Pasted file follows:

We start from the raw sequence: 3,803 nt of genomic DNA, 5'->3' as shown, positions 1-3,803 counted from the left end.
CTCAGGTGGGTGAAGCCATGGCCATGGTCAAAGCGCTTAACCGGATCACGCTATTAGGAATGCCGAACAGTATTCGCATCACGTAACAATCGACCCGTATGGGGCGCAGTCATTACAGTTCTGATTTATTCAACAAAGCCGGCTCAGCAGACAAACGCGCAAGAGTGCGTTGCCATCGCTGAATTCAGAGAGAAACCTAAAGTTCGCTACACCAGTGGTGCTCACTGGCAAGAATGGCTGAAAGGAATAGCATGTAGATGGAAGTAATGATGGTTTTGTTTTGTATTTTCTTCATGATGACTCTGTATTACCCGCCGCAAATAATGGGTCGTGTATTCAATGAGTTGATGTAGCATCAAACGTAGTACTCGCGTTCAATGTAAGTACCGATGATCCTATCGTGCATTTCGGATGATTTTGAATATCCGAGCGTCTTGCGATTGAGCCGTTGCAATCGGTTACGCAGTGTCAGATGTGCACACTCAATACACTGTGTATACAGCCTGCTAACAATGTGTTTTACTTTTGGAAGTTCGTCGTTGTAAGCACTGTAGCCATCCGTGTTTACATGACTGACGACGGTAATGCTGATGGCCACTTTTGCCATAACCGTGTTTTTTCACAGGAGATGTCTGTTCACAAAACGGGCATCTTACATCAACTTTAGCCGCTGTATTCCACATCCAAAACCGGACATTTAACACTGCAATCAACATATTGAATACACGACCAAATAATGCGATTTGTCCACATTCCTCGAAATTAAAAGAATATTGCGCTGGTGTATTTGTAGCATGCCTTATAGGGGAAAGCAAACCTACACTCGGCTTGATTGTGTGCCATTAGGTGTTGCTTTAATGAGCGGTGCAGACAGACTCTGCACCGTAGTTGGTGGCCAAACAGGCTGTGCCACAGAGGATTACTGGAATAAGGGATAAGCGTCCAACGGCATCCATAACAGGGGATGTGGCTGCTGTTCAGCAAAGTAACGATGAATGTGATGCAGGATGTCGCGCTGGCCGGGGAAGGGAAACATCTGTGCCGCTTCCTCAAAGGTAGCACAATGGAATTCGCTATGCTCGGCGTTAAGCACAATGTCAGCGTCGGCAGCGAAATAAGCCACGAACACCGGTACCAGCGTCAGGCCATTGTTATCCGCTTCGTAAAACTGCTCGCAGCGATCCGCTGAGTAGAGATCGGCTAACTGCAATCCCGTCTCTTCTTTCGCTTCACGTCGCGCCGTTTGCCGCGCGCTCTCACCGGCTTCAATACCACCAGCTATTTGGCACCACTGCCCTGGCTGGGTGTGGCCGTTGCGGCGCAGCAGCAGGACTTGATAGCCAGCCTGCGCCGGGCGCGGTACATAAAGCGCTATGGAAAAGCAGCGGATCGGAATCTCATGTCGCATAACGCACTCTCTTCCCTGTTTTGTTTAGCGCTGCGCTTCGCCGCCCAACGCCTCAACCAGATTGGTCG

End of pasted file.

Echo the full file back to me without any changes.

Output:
We start from the raw sequence: 3,803 nt of genomic DNA, 5'->3' as shown, positions 1-3,803 counted from the left end.
CTCAGGTGGGTGAAGCCATGGCCATGGTCAAAGCGCTTAACCGGATCACGCTATTAGGAATGCCGAACAGTATTCGCATCACGTAACAATCGACCCGTATGGGGCGCAGTCATTACAGTTCTGATTTATTCAACAAAGCCGGCTCAGCAGACAAACGCGCAAGAGTGCGTTGCCATCGCTGAATTCAGAGAGAAACCTAAAGTTCGCTACACCAGTGGTGCTCACTGGCAAGAATGGCTGAAAGGAATAGCATGTAGATGGAAGTAATGATGGTTTTGTTTTGTATTTTCTTCATGATGACTCTGTATTACCCGCCGCAAATAATGGGTCGTGTATTCAATGAGTTGATGTAGCATCAAACGTAGTACTCGCGTTCAATGTAAGTACCGATGATCCTATCGTGCATTTCGGATGATTTTGAATATCCGAGCGTCTTGCGATTGAGCCGTTGCAATCGGTTACGCAGTGTCAGATGTGCACACTCAATACACTGTGTATACAGCCTGCTAACAATGTGTTTTACTTTTGGAAGTTCGTCGTTGTAAGCACTGTAGCCATCCGTGTTTACATGACTGACGACGGTAATGCTGATGGCCACTTTTGCCATAACCGTGTTTTTTCACAGGAGATGTCTGTTCACAAAACGGGCATCTTACATCAACTTTAGCCGCTGTATTCCACATCCAAAACCGGACATTTAACACTGCAATCAACATATTGAATACACGACCAAATAATGCGATTTGTCCACATTCCTCGAAATTAAAAGAATATTGCGCTGGTGTATTTGTAGCATGCCTTATAGGGGAAAGCAAACCTACACTCGGCTTGATTGTGTGCCATTAGGTGTTGCTTTAATGAGCGGTGCAGACAGACTCTGCACCGTAGTTGGTGGCCAAACAGGCTGTGCCACAGAGGATTACTGGAATAAGGGATAAGCGTCCAACGGCATCCATAACAGGGGATGTGGCTGCTGTTCAGCAAAGTAACGATGAATGTGATGCAGGATGTCGCGCTGGCCGGGGAAGGGAAACATCTGTGCCGCTTCCTCAAAGGTAGCACAATGGAATTCGCTATGCTCGGCGTTAAGCACAATGTCAGCGTCGGCAGCGAAATAAGCCACGAACACCGGTACCAGCGTCAGGCCATTGTTATCCGCTTCGTAAAACTGCTCGCAGCGATCCGCTGAGTAGAGATCGGCTAACTGCAATCCCGTCTCTTCTTTCGCTTCACGTCGCGCCGTTTGCCGCGCGCTCTCACCGGCTTCAATACCACCAGCTATTTGGCACCACTGCCCTGGCTGGGTGTGGCCGTTGCGGCGCAGCAGCAGGACTTGATAGCCAGCCTGCGCCGGGCGCGGTACATAAAGCGCTATGGAAAAGCAGCGGATCGGAATCTCATGTCGCATAACGCACTCTCTTCCCTGTTTTGTTTAGCGCTGCGCTTCGCCGCCCAACGCCTCAACCAGATTGGTCG